Medical ethics, then and now: a 40-year perspective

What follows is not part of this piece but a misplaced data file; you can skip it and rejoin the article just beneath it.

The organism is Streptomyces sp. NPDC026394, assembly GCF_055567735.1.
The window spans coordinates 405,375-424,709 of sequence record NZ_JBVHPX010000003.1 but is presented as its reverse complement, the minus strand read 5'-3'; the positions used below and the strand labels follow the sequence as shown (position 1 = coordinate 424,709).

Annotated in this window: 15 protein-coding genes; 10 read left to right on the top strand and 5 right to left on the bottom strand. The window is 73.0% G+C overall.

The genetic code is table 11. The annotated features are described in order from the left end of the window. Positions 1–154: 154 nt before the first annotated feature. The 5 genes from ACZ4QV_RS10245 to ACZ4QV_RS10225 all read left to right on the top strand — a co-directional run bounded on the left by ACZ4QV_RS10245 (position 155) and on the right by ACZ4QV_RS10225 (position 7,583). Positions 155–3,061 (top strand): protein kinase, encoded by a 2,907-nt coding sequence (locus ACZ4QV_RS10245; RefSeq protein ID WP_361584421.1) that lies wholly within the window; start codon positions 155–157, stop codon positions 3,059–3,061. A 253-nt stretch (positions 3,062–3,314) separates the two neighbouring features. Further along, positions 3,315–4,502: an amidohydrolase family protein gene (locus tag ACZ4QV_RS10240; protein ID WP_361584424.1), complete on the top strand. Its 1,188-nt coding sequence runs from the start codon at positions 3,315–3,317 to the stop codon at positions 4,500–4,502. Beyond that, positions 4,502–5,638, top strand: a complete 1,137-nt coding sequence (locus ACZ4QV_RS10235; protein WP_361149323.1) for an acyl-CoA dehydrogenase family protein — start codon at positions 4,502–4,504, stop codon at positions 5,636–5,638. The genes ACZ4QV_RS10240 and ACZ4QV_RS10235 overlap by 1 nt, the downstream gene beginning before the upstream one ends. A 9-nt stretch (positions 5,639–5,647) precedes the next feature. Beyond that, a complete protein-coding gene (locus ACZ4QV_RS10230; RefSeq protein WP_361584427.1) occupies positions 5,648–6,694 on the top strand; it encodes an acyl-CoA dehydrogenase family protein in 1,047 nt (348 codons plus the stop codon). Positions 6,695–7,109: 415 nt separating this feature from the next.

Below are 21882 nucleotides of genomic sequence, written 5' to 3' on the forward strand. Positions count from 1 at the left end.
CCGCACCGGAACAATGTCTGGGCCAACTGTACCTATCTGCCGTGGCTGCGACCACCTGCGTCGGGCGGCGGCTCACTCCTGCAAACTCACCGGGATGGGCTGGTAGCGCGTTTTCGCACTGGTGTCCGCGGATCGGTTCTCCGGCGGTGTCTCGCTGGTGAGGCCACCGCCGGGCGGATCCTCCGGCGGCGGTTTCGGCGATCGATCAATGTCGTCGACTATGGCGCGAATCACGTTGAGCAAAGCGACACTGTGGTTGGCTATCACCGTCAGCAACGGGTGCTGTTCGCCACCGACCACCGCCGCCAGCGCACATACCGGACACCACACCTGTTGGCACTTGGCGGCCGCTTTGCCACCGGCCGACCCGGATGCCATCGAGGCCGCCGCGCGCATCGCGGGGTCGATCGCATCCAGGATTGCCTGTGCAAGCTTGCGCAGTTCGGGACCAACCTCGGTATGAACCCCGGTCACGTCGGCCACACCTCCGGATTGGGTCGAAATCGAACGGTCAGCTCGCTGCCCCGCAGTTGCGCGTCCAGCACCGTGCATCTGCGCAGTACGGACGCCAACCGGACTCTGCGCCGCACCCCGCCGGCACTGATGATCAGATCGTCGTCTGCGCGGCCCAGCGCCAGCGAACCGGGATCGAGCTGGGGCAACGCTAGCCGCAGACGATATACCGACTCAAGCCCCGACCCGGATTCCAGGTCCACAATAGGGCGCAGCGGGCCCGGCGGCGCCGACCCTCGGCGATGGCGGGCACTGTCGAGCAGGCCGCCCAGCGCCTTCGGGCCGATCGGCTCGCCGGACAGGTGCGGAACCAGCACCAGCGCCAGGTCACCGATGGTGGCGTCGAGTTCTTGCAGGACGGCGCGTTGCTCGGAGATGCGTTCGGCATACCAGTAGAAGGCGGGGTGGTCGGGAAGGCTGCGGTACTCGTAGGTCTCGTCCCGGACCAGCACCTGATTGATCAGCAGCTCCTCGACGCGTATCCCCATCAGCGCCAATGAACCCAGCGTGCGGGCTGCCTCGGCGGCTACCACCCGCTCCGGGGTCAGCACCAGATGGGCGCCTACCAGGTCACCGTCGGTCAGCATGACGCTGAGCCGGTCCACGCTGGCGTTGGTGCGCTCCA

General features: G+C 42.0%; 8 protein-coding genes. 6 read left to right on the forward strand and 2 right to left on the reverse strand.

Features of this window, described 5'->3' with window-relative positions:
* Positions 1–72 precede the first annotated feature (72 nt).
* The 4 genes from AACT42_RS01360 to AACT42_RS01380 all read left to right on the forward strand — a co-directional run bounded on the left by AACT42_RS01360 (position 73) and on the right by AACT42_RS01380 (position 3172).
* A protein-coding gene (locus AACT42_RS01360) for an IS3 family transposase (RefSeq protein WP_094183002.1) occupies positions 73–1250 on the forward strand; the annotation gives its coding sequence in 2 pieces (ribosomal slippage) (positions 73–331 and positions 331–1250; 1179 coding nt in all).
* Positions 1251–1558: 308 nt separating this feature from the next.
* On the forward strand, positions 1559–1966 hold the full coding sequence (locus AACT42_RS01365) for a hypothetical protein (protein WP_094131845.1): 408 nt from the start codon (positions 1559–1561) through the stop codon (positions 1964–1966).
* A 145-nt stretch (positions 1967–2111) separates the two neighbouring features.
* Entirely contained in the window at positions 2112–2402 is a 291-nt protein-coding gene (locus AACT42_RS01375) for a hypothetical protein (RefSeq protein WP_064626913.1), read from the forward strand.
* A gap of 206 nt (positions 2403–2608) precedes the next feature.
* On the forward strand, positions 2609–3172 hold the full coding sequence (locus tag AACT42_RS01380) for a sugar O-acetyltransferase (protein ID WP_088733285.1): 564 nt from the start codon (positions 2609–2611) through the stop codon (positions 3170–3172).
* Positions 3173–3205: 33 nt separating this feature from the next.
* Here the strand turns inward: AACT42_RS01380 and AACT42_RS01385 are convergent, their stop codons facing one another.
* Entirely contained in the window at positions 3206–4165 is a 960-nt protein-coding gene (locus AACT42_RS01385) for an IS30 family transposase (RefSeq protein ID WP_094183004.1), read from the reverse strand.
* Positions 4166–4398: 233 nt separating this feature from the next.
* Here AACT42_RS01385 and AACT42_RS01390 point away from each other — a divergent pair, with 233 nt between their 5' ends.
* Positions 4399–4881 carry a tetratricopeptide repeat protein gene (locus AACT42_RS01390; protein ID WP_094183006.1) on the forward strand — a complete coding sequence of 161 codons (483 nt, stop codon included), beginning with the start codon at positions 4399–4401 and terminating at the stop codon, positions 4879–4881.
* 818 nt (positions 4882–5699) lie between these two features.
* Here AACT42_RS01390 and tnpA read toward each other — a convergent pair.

I got into medical ethics by accident. Back in 1964, when I returned to Scotland from postgraduate study in the States to take up a job as Assistant Chaplain to Edinburgh University, I was asked if I would also take on a part time job at the Royal College of Nursing. It was to teach a course on ethics to senior nurses who were studying for a qualification to enable them to become nurse managers. (It was known flippantly as ‘morals for matrons’, though this was inaccurate as many members of the class were male nurses!) Whoever designed that course (I never found out who it was) was clearly sadistic. These unfortunate nurses were required to study the theories of Kant, Bentham, Mill and Spinoza! What is more they had to pass a written exam at the end of the course. I don’t know who were/was more terrified – they or I.